Biggest Botnet: Technical Details on Hexzone

Finjan’s report of a huge 1.9 million node botnet that’s ensnared government computers has caused quite a stir. I have to admit I was hungry for details like everyone else. One of the biggest questions that came to mind immediately, I’m sure for many, was “Are we affected? How can I tell?”

As is often the case with these sorts of “press first, tech details someday” kind of things you’re at a loss. Especially with the fact that everyone’s monikers differ, you can’t just go and look at a family description. You need some sort of hook into the malcode swarm to figure it out.

Luckily, we have just such a nibble to bite on and use to gather more technical information. From the MD5 for one of the samples in Finjan’s report we see this updated Virus Total report. Finjan had originally shown that only a small minority of AV tools detected it. That’s not surprising, in some ways, because everyone’s got a huge input queue of malcode to analyze and detect, much less characterize. You would think, though, that if this thing were 1.9 million nodes big a number of customers for each of the companies would have raised a flag, submitted a sample, and made sure it was detected.

The Virus Total reports help because now we have some family names we can mine. It looks like common, specific names (as opposed to “Agent” or some other such nonsense) include Procesemes (MSFT) or Hexzone (Eset). From ThreatExpert you can see a typical report of a member of this family. Again, this helps dramatically. With this single report, based strictly off of searching for the family names in TE, we can see the following network connections we should look for:

Server Name Server Port 80 80

Each of these hosts lives in AS47867:

AS | IP | AS Name

Those hosts have seen at least one DNS name tied to it, here’s some more with active date ranges:

'', '', 'A', '3600', 'Wed, 25 Mar 2009 00:45:16 UTC', 'Wed, 25 Mar 2009 10:02:38 UTC'
'', '', 'A', '3600', 'Sun, 12 Apr 2009 23:03:14 UTC', 'Sun, 12 Apr 2009 23:15:39 UTC'
'', '', 'A', '3600', 'Sun, 12 Apr 2009 23:14:32 UTC', 'Sun, 12 Apr 2009 23:15:39 UTC'
'', '', 'A', '3600', 'Sat, 18 Apr 2009 03:15:45 UTC', 'Sat, 18 Apr 2009 03:15:45 UTC'
'', '', 'A', '3600', 'Thu, 09 Apr 2009 20:24:11 UTC', 'Wed, 22 Apr 2009 22:53:09 UTC'

Sure enough, we can see who registered them (possibly bogus info):

Damir I Filatovskij
Damir I Filatovskij (
ul. Kuncevskaja 134/2 11
Tel. +7.4992746592
Fax. +7.4992746592
Creation Date: 26-Feb-2009
Expiration Date: 26-Feb-2010
Domain servers in listed order:

Mr Filatovskij’s name appears in a lot of Google searches. I didn’t try to distill any pattern or meaning there. Those domain name servers, however, service hundreds, if not more, domain names. Some are pretty obviously questionable, like “”, “”, “”, “”, etc. Stuff you’d expect to see in spams or scams.

Back to the malcode. The GET requests listed in the TE report have a format that I can search our local database for, as well:

GET getid.php?getcode=1&wid=58&client=unknown
GET report.php?action=DOWNLOAD_START&OS=Microsoft%20Windows%20XP%20Professional%20Service%20Pack%202%20build%202600&pid=
GET update.exe
GET report.php?action=DOWNLOAD_FAILED&error=5&pid=

Based on that, samples we have lying around that look similar include:

Origin: hxxp://
MD5: 6d443c8570c2d0d29bf44155ed5a2bda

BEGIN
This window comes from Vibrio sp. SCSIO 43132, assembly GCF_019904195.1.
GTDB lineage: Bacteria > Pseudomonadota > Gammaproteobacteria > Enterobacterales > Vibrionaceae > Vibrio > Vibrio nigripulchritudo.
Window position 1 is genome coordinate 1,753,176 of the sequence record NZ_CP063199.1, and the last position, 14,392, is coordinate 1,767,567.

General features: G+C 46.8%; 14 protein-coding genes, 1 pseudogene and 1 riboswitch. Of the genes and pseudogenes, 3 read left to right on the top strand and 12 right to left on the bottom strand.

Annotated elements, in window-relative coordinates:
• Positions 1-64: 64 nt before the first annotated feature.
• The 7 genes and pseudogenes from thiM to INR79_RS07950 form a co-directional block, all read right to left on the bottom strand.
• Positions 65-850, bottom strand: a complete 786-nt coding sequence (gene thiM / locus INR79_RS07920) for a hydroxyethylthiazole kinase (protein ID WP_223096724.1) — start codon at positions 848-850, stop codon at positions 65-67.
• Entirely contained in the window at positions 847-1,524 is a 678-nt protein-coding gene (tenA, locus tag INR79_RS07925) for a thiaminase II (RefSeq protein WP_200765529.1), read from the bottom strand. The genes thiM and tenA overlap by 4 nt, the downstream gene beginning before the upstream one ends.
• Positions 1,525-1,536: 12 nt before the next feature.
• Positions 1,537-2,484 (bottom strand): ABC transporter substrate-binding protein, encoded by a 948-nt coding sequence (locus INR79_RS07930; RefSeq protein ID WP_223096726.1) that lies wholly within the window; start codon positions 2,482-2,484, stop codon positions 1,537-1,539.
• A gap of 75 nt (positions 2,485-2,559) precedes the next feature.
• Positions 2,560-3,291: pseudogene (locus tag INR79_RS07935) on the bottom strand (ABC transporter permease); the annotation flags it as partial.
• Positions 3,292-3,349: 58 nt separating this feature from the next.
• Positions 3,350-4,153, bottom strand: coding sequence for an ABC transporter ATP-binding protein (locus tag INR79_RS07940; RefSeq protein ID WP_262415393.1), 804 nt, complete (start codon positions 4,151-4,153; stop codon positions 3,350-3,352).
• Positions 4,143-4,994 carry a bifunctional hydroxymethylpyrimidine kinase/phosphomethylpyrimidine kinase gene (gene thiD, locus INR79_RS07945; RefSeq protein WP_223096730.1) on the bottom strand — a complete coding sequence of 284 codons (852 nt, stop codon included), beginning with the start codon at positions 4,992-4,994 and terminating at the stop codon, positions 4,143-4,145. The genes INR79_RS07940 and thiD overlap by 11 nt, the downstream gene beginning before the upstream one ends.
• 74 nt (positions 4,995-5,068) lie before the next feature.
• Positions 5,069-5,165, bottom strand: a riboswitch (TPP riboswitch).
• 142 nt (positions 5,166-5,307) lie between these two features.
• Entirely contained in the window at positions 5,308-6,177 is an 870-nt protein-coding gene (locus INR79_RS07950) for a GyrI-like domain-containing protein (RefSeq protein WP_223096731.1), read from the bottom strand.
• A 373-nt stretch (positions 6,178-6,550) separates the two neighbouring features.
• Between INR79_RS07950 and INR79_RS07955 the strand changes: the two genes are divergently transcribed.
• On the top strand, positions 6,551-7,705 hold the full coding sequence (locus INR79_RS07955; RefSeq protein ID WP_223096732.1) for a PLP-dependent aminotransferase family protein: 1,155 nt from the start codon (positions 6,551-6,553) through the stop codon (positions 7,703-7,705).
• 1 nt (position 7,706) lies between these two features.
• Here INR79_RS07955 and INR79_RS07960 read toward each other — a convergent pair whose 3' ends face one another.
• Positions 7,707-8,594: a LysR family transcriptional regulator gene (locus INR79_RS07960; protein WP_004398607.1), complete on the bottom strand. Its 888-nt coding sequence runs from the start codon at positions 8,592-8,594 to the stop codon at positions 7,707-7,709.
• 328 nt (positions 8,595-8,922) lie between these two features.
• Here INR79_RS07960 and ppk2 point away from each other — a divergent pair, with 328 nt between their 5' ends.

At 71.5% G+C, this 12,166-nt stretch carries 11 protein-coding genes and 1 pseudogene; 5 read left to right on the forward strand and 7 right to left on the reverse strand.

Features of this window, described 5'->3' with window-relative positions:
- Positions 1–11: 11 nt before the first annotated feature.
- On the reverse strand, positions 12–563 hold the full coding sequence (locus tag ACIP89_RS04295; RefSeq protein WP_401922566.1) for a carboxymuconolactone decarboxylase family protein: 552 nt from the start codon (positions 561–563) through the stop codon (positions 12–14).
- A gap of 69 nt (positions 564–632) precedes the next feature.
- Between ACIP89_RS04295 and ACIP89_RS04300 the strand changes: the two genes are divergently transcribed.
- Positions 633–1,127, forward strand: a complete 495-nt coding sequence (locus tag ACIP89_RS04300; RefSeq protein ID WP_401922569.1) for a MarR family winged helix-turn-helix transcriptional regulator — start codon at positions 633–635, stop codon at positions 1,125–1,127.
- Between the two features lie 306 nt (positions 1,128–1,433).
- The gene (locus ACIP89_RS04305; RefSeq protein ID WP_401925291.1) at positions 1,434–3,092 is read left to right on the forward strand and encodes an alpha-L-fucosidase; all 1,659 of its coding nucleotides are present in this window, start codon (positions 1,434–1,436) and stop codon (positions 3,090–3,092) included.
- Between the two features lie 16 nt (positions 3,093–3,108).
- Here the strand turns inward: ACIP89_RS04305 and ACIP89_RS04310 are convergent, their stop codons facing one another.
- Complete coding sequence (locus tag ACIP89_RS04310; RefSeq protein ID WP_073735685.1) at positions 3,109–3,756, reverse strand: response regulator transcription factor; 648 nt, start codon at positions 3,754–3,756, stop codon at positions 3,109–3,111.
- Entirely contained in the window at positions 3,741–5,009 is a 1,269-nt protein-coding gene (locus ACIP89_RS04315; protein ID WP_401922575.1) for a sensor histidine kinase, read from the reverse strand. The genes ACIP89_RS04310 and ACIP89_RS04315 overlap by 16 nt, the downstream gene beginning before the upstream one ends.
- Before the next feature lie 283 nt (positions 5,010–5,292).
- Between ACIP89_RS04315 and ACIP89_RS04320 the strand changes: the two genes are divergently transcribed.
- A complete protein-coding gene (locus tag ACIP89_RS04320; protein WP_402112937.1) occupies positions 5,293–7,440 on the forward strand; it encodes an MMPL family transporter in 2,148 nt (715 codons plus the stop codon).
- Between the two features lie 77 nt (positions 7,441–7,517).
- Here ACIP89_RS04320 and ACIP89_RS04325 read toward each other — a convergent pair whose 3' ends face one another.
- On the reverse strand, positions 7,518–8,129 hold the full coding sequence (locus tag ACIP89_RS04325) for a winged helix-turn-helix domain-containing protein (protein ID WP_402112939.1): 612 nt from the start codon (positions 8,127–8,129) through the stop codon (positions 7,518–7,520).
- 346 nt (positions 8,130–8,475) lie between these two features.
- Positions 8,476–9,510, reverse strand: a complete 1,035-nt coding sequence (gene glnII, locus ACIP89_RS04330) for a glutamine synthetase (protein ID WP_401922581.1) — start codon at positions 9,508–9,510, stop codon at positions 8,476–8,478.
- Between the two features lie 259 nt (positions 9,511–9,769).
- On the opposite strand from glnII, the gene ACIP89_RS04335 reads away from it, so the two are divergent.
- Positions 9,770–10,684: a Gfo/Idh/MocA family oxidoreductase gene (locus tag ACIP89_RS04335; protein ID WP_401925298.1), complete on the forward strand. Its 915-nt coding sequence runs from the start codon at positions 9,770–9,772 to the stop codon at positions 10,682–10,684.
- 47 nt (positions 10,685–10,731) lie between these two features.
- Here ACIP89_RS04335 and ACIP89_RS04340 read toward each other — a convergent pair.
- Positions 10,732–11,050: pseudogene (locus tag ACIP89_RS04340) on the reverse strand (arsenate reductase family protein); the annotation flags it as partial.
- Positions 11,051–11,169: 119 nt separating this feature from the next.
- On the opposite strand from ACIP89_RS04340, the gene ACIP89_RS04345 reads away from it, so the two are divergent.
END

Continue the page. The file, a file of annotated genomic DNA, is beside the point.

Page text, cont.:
Virus Total for that sample shows it decently detected by most major AV tools (but not all). Notice that the same /24 is used here to distribute the malware. We have seen hundreds of malcode samples with URLs that subdirectory “pornishere” and lots of samples with minor variations.

Origin: hxxp://
MD5: 967ac63d8180139dda9450ed0f338ef2

Back in January 2009 that hostname resolved to in AS6854; it’s dead now, and the whois information for it has been pulled (and I can’t find any archives of it).

There’s a picture emerging here of a complex ecosystem around this malware. I’ve summarized the relationships between people, networks, and how they appear to relate in the graphic below. AS48867 appears to be the epicenter for most of this, with distribution and check-in URLs hovering there. This is certainly an ASN to watch.


What’s interesting about the above URLs is that they’re clearly suspicious and I’m sure someone has investigated it before. But frankly we’re all at or near capacity and don’t get the chance to “deep dive” on everything we would like to. Such is the business.

Also, while preparing this post I came across a similar technical dive by FireEye. Great post by the folks at FireEye, and again needed info for folks that was squarely missing from Finjan’s reports earlier this week.

More links

2 Responses to “Biggest Botnet: Technical Details on Hexzone”

April 24, 2009 at 3:14 pm, Gunter Ollmann said:

One problem with this “Biggest Botnet” is that, apart from some totals within an HTML-based Web portal, I’m missing any real sizing information. Any botnets I know that approximate that kind of size are well known and well covered… which is why I have doubts about the sizing.

I blogged about the sizing aspect of the botnet and why I wouldn’t necessarily trust a Web portal figure earlier this week — “Caution over counting numbers in CnC Portals” —

April 26, 2009 at 11:42 pm, blah said:

Why give these things cool names? Microsoft always refers to attackers in the feminine and you should do the same. So this would be something like… “douchebag net”.

Also, not good of Finjan to keep this to themselves so they’d have something to present at RSA.

Comments are closed.